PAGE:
Diane Ernestine Earle Ross was born on March 26, 1944, in Detroit, Michigan. Diana Ross began her singing career at the age of fifteen with her neighborhood friends, Mary Wilson, Florence Ballard, and Betty McGlown. The four girls formed a doo-wop group called The Primettes - after the local group The Primes, who would later become The Temptations.
The girls were introduced to Motown studios, where they visited frequently and eventually met producer Berry Gordy. After Diana Ross finished high school in 1961, she, Mary Wilson, and Florence Ballard were signed to Motown Records, and the group changed their name to The Supremes. In 1963, Gordy appointed Diana Ross lead singer of The Supremes, and the group had their first hit, When the Lovelight Starts Shining Through His Eyes. Ten more Supremes singles became Number One hits between 1964 and 1967.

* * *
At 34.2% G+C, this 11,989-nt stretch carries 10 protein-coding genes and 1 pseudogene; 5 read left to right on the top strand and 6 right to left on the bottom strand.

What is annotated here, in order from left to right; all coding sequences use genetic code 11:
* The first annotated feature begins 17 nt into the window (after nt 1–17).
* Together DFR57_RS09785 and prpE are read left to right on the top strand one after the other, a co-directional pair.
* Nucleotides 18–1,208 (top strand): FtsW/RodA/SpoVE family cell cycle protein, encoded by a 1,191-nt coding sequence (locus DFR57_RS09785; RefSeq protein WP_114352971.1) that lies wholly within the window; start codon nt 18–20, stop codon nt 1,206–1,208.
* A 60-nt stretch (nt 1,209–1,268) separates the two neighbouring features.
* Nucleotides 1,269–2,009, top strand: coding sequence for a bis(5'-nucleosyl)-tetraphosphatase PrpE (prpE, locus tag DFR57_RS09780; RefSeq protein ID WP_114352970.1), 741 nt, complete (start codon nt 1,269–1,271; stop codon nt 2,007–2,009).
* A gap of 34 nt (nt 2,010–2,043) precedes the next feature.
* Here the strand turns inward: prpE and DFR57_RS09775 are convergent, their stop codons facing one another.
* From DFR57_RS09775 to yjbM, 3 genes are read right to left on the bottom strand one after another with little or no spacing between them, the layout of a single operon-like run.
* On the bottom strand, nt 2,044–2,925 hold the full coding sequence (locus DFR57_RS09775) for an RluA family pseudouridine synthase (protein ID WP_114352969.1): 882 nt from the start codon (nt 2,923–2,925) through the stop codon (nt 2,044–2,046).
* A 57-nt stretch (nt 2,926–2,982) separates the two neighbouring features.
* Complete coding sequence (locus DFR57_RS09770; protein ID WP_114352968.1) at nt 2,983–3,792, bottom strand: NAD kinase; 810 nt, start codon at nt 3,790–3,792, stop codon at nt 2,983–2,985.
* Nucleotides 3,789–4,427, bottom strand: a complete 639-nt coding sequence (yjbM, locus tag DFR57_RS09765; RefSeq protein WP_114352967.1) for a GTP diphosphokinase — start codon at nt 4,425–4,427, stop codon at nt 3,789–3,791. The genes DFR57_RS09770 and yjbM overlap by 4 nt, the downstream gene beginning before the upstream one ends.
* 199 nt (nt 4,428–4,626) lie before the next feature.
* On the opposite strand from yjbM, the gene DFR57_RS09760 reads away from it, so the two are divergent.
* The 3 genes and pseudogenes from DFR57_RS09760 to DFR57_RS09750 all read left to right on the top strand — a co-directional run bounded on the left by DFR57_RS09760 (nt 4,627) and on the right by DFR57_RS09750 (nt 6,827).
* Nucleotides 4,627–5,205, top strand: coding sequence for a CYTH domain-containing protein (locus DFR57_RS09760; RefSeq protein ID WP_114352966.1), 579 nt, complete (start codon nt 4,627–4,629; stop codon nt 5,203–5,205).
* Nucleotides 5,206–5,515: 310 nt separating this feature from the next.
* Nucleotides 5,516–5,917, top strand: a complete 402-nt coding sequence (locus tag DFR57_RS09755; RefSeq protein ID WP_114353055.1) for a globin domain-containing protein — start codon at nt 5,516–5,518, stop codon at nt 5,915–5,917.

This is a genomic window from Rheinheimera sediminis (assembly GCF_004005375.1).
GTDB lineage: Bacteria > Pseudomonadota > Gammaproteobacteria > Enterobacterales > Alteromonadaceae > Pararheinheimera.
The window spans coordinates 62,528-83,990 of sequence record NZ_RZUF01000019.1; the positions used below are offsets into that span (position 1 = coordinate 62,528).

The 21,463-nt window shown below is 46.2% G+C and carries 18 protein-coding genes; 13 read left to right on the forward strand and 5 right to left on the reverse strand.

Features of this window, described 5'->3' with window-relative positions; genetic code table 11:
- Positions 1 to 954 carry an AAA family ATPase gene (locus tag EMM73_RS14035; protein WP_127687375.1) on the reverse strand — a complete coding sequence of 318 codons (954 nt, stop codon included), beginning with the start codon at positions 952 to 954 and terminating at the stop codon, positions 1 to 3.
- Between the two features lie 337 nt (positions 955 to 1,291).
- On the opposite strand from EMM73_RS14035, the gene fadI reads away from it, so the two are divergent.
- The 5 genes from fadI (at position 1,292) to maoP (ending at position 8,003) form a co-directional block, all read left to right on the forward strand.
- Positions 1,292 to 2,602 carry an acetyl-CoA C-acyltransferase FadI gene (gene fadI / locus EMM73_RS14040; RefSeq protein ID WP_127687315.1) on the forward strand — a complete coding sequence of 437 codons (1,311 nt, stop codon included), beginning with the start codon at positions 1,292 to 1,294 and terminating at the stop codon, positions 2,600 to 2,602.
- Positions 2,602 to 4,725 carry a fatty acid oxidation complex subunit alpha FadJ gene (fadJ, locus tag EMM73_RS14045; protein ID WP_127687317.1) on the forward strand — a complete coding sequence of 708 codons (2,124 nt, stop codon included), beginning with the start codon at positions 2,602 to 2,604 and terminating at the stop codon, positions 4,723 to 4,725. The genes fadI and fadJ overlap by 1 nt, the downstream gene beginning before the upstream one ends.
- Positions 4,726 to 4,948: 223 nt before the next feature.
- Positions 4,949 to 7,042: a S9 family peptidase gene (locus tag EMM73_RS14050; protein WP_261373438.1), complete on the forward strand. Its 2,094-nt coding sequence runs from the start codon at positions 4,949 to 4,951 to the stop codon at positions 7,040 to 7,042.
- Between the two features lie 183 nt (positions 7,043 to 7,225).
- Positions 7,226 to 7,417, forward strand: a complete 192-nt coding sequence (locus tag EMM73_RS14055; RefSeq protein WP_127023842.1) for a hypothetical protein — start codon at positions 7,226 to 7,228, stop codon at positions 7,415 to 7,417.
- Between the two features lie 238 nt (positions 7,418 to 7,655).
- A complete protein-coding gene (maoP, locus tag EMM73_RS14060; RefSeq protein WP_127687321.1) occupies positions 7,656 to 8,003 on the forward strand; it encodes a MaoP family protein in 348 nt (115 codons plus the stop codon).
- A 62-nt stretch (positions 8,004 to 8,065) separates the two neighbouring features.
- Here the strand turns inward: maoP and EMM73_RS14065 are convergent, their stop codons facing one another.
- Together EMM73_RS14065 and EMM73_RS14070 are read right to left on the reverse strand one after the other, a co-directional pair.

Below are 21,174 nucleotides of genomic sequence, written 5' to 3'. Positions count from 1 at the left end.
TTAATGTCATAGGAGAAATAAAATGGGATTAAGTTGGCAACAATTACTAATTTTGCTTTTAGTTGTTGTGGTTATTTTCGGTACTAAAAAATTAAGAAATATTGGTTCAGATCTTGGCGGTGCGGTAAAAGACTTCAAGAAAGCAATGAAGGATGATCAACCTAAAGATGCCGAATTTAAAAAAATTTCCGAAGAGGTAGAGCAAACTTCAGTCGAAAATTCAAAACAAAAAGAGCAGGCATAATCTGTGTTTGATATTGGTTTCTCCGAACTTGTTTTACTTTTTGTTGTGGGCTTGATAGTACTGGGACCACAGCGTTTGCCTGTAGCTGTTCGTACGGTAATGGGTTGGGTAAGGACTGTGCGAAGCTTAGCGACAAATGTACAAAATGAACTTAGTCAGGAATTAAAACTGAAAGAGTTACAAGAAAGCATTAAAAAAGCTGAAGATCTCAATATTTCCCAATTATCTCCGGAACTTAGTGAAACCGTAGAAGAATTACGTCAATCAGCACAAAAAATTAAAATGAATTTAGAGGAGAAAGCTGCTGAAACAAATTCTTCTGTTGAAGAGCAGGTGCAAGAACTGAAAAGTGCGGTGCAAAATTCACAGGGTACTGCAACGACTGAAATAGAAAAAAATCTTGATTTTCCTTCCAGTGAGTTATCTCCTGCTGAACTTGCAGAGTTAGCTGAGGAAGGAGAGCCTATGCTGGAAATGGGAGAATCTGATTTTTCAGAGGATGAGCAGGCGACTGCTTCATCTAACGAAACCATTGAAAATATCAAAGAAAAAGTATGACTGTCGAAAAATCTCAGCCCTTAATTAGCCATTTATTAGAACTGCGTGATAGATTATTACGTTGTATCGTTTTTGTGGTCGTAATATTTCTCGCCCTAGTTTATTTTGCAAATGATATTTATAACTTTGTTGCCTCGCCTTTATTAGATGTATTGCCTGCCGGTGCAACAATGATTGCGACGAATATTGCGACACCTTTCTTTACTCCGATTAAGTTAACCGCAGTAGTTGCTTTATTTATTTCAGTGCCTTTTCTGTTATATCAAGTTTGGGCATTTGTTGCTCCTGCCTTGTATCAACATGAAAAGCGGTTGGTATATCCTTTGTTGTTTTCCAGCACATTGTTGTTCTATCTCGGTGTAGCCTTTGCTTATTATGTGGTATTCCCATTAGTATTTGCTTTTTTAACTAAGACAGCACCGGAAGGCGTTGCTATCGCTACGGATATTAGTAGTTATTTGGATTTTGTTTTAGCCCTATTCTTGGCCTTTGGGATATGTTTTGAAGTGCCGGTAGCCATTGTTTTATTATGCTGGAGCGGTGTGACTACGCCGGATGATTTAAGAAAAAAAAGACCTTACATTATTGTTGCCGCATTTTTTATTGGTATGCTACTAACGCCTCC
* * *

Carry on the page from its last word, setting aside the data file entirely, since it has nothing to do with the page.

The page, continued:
In 1967, Florence Ballard was replaced by Cindy Birdsong, and the group's name was changed to Diana Ross & The Supremes, marking the beginning of Diana Ross' solo career. In 1970, Diana Ross produced her first solo album (self-titled), which included the hit singles Ain't No Mountain High Enough and Reach Out and Touch (Somebody's Hand). Diana Ross received a Grammy nomination in 1971 for Best Pop Female Vocal Performance for Ain't No Mountain, and her next albums, Everything is Everything (1971) and Surrender (1971) were also very successful.
Next, Diana Ross headed to Hollywood, where she played Billie Holiday in Lady Sings the Blues (1971) and received both Golden Globe and Academy Award nominations for Best Actress for her performance. Diana Ross continued to star in films and produce albums for the next 30 years, collaborating with the likes of Marvin Gaye, Michael Jackson, Brandy, and Rod Stewart.